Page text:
American households increasingly relied on their credit cards this spring as prices rose at the fastest rate in four decades.

Credit card balances jumped $46 billion in the second quarter of the year. Compared with a year ago, balances are up 13 percent, the largest increase in more than 20 years, according to data released Tuesday by the Federal Reserve Bank of New York.

Credit card balances typically rise in the April through June period. This year’s increase was driven by the highest rate of inflation in 40 years. The Consumer Price Index was up 8.6 percent in the quarter compared with a year earlier, the biggest increase since the fourth quarter of 1981.

Gasoline prices, which rose to record highs in the period, are also driving up spending. Food prices were up 10.4 percent compared with a year ago, the most inflation since 1979. Consumers are also spending more on services and travel. Total consumer spending rose 1.1 percent in June, 0.3 percent in May, and 0.5 percent in April.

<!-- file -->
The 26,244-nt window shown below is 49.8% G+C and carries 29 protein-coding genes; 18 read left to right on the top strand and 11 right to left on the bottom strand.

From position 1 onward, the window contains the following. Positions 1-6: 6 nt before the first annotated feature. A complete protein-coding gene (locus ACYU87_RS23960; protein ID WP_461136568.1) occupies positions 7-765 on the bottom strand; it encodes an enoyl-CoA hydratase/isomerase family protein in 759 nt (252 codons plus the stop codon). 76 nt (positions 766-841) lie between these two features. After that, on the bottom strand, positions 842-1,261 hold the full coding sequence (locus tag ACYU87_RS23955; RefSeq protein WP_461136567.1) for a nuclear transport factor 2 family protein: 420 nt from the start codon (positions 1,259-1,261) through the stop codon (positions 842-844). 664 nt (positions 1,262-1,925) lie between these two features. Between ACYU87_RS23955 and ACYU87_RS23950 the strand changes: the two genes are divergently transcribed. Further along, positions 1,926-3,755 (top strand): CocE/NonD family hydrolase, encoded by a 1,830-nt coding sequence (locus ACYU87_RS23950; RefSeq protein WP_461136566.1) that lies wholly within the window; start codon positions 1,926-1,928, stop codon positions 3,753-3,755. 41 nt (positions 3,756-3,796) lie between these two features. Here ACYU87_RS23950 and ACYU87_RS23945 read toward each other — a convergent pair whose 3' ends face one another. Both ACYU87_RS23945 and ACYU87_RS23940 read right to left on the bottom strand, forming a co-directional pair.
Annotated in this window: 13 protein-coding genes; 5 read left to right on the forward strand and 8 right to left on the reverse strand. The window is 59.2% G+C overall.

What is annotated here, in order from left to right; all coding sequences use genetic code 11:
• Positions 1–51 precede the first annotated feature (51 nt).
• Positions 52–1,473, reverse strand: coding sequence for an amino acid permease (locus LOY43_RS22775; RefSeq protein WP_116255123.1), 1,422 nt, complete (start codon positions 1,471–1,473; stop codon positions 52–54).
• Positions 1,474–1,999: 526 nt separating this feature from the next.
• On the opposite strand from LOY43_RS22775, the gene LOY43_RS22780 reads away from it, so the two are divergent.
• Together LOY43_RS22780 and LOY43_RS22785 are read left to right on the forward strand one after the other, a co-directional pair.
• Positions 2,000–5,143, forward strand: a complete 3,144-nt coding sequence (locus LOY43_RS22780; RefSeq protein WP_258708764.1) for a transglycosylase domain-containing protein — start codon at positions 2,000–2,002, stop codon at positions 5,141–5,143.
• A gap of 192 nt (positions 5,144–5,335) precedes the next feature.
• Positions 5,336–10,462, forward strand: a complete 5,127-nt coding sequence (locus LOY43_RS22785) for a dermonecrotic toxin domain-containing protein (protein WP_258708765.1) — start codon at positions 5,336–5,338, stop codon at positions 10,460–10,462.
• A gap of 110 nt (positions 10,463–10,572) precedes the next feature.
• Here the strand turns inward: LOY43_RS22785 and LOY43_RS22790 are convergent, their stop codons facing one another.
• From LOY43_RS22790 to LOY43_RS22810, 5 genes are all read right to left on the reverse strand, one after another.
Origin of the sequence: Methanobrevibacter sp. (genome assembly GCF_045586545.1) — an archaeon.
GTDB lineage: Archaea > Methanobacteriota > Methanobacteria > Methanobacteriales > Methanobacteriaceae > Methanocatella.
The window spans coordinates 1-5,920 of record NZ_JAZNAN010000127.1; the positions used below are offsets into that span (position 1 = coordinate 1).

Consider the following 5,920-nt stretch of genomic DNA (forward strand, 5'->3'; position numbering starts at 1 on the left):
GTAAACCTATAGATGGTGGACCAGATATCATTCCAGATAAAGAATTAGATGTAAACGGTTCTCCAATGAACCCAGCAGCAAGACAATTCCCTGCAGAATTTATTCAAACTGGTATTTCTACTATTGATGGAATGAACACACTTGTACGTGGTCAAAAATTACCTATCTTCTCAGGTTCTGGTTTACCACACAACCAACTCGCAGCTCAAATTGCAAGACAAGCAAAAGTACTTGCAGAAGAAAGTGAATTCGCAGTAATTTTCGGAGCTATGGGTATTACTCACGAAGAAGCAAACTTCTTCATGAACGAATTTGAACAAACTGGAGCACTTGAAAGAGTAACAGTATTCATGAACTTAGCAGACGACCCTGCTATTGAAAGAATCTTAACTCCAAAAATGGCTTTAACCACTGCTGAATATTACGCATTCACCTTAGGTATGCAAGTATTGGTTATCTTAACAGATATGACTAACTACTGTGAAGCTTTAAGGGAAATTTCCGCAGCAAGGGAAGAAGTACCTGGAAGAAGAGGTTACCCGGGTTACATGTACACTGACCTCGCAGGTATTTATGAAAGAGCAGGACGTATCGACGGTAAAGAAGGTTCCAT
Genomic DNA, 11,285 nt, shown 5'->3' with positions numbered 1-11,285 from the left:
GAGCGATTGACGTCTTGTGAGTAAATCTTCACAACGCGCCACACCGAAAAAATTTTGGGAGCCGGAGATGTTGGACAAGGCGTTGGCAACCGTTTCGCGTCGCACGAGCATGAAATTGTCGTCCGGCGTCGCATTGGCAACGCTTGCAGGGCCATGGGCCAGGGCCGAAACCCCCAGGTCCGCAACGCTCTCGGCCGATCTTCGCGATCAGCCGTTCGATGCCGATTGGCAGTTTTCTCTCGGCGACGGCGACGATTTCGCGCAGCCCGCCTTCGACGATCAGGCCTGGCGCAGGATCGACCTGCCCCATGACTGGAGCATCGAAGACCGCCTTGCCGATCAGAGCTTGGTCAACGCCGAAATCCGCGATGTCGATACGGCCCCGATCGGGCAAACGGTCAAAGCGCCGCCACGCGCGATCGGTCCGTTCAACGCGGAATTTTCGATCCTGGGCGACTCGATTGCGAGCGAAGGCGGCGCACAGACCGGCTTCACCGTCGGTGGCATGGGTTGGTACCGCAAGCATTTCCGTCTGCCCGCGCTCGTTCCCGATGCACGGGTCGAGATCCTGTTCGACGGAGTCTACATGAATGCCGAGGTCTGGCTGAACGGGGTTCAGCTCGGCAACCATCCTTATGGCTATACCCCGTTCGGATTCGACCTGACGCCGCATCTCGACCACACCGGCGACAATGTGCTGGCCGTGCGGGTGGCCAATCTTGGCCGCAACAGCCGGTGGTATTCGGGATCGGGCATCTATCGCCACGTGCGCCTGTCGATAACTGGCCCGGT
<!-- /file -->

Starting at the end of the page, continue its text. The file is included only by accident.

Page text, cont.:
Incomes have not kept up with inflation. Real average weekly wages fell one percent in June, 0.9 percent May, and were flat in April. Weekly earnings in June were 4.4 percent below the year-earlier level after adjusting for inflation.

Despite the increase, credit card balances remain slightly below their pre-pandemic level, the New York Fed said.